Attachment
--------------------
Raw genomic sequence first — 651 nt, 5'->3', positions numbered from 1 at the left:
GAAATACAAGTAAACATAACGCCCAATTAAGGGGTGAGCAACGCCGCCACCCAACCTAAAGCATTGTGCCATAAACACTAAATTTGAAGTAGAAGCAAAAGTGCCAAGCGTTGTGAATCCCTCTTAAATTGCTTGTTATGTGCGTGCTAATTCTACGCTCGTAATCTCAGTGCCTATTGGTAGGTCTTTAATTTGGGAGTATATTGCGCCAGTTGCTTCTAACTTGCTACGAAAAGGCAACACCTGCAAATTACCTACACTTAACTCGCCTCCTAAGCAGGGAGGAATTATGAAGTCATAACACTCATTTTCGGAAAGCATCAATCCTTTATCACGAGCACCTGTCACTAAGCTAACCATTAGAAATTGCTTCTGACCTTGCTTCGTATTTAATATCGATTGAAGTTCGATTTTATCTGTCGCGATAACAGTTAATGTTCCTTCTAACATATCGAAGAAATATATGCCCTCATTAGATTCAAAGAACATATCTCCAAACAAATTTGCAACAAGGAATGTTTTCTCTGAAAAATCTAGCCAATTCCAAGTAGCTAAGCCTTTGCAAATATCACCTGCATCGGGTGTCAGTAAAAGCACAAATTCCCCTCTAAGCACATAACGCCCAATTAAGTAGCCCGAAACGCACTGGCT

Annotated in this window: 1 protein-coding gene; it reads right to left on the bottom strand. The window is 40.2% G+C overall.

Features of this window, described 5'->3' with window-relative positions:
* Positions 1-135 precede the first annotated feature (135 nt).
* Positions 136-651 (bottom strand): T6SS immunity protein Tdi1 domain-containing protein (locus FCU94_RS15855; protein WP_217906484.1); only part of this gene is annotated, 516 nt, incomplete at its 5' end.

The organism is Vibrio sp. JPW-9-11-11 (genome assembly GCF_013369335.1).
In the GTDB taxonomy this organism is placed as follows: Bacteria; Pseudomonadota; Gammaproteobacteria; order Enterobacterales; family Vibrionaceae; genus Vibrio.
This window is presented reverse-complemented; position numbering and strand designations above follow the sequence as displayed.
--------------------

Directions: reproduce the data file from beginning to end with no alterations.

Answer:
Raw genomic sequence first — 651 nt, 5'->3', positions numbered from 1 at the left:
GAAATACAAGTAAACATAACGCCCAATTAAGGGGTGAGCAACGCCGCCACCCAACCTAAAGCATTGTGCCATAAACACTAAATTTGAAGTAGAAGCAAAAGTGCCAAGCGTTGTGAATCCCTCTTAAATTGCTTGTTATGTGCGTGCTAATTCTACGCTCGTAATCTCAGTGCCTATTGGTAGGTCTTTAATTTGGGAGTATATTGCGCCAGTTGCTTCTAACTTGCTACGAAAAGGCAACACCTGCAAATTACCTACACTTAACTCGCCTCCTAAGCAGGGAGGAATTATGAAGTCATAACACTCATTTTCGGAAAGCATCAATCCTTTATCACGAGCACCTGTCACTAAGCTAACCATTAGAAATTGCTTCTGACCTTGCTTCGTATTTAATATCGATTGAAGTTCGATTTTATCTGTCGCGATAACAGTTAATGTTCCTTCTAACATATCGAAGAAATATATGCCCTCATTAGATTCAAAGAACATATCTCCAAACAAATTTGCAACAAGGAATGTTTTCTCTGAAAAATCTAGCCAATTCCAAGTAGCTAAGCCTTTGCAAATATCACCTGCATCGGGTGTCAGTAAAAGCACAAATTCCCCTCTAAGCACATAACGCCCAATTAAGTAGCCCGAAACGCACTGGCT

Annotated in this window: 1 protein-coding gene; it reads right to left on the bottom strand. The window is 40.2% G+C overall.

Features of this window, described 5'->3' with window-relative positions:
* Positions 1-135 precede the first annotated feature (135 nt).
* Positions 136-651 (bottom strand): T6SS immunity protein Tdi1 domain-containing protein (locus FCU94_RS15855; protein WP_217906484.1); only part of this gene is annotated, 516 nt, incomplete at its 5' end.

The organism is Vibrio sp. JPW-9-11-11 (genome assembly GCF_013369335.1).
In the GTDB taxonomy this organism is placed as follows: Bacteria; Pseudomonadota; Gammaproteobacteria; order Enterobacterales; family Vibrionaceae; genus Vibrio.
This window is presented reverse-complemented; position numbering and strand designations above follow the sequence as displayed.